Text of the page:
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Re: on DNS records

From: Phillip Hallam-Baker <hallam@gmail.com>
Date: Wed, 14 Nov 2012 14:58:48 -0500
Message-ID: <CAMm+LwjdpGN3P1gZFxPsuwFNyJa_LThX0jabBwB9Bsigmqa=cw@mail.gmail.com>
To: Eliot Lear <lear@cisco.com>
Cc: Martin Thomson <martin.thomson@gmail.com>, "Adrien W. de Croy" <adrien@qbik.com>, "ietf-http-wg@w3.org Group" <ietf-http-wg@w3.org>
Well there are two things here that have the name http

1) The http: URL prefix
2) The HTTP protocol

These are two separate things.

Resolving the first requires the domain and the port (and possibly a method
identifier). The second is where SRV might come in.

So a layered resolution protocol might look something like:

To resolve: http://example.com:2033/fooo

First take the XXX record using the port and protocol as modifiers:

_2033._http.example.com XXX "v=2.0 d=srv tls=r"

This says use http/2.0 as the transport protocol use SRV for discovery and
TLS is required.


The ability to specify the discovery mechanism in the XXX record permits a
site to use SRV or URI or some completely new discovery scheme. We decouple
the URL resolution mechanism from everything else. People could even use
NAPTR if they must.

A really simple deployment would just omit the discovery (d) attribute
entirely and it would fallback to A or AAAA discovery depending on how
people want to be.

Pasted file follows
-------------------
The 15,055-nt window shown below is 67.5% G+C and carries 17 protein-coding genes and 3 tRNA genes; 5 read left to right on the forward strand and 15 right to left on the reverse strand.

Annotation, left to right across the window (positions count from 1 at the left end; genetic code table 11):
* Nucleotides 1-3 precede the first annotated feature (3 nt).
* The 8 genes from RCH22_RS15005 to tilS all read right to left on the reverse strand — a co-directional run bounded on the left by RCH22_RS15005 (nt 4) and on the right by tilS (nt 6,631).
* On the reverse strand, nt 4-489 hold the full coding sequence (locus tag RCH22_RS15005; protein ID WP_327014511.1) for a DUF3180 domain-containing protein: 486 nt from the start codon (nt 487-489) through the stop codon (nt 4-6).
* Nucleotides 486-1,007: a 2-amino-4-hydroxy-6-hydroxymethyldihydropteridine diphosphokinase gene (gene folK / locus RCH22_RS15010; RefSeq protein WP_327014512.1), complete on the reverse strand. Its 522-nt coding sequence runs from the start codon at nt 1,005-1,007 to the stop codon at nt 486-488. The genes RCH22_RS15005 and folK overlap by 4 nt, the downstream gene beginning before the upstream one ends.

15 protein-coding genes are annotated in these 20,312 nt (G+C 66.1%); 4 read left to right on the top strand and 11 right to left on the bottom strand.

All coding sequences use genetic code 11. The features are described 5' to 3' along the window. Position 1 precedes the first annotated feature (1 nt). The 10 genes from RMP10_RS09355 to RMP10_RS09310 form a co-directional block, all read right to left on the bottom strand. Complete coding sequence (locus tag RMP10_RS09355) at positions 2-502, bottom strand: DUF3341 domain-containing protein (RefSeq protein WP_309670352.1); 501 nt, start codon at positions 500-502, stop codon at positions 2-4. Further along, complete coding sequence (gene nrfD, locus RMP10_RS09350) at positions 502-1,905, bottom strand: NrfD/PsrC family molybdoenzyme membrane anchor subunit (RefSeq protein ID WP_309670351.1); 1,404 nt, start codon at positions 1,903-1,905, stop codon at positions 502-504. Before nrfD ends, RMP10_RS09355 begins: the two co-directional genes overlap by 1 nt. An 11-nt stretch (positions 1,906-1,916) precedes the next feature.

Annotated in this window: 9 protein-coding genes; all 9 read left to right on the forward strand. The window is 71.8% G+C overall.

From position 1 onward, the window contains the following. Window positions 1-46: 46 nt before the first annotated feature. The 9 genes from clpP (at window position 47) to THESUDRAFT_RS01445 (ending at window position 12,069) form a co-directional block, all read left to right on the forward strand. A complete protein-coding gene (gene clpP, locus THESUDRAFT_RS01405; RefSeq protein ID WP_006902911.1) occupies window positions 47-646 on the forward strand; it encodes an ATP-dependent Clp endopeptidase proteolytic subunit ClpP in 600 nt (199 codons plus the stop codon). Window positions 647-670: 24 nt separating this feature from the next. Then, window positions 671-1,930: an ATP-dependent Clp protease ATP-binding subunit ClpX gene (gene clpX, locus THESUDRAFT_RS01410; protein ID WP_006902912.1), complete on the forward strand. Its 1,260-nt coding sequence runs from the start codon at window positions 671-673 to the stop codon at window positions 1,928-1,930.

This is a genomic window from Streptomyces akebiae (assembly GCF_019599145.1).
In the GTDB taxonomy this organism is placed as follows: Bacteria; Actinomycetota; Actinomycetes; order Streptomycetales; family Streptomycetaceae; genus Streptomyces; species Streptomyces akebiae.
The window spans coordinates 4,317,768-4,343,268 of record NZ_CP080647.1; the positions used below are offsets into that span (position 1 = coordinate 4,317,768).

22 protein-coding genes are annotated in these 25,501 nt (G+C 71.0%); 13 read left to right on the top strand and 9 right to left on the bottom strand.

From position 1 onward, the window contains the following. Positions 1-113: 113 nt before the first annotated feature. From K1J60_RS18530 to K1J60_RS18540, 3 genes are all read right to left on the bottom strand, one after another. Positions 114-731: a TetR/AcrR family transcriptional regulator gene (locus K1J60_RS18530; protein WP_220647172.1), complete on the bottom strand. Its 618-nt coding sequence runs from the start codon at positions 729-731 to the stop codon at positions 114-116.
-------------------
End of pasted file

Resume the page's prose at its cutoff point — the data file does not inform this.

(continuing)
In a more complex environment there might be a desire to specify protocol
version on a per host basis. In this case the initial XXX record would have
to announce the protocol variants on offer and then these would form
additional prefixes to the corresponding discovery records:

_2033._http.example.com XXX "v=2.0 v=1.1 vd=srv tls=r"
_1_1._http._tcp.example.com SRV 1 1 80 www1.example.com
_2_2._http._tcp.example.com SRV 1 1 80 www2.example.com


Alternatively people might want to treat port numbers as second layer
decorations in the same way as protocol versions. This has advantages for
use of DNS wildcarding but for reasons I don't want to explain a particular
DNS RR type should NEVER have a prefix or ALWAYS have a prefix. Mixing the
two cases causes horrible corner cases to surface. Only a record that NEVER
takes a prefix should be wildcarded unless you want horrible things to
happen.



On Wed, Nov 14, 2012 at 2:18 PM, Eliot Lear <lear@cisco.com> wrote:

> Martin,
> On 11/14/12 8:13 PM, Martin Thomson wrote:
> > On 14 November 2012 11:09, Eliot Lear <lear@cisco.com> wrote:
> >> That's a fair point.  Question: how would you handle SRV with
> >> http://www.example.com:49080?
> > That was raised in the meeting.  SRV isn't enough for that reason
> > alone.  I know too many hosts that operate on different ports.
> > Obviously, each port could be given a new name, but that eventually
> > leads to an increase in the number of wildcard certificates out there.
> >
> >
>
> Thanks.  So you would prefer some other record that simply indicates
> what version runs on what port and dump transport protocol?  What do
> others think?
>
> Eliot
>
>


-- 
Website: http://hallambaker.com/
Received on Wednesday, 14 November 2012 19:59:16 GMT

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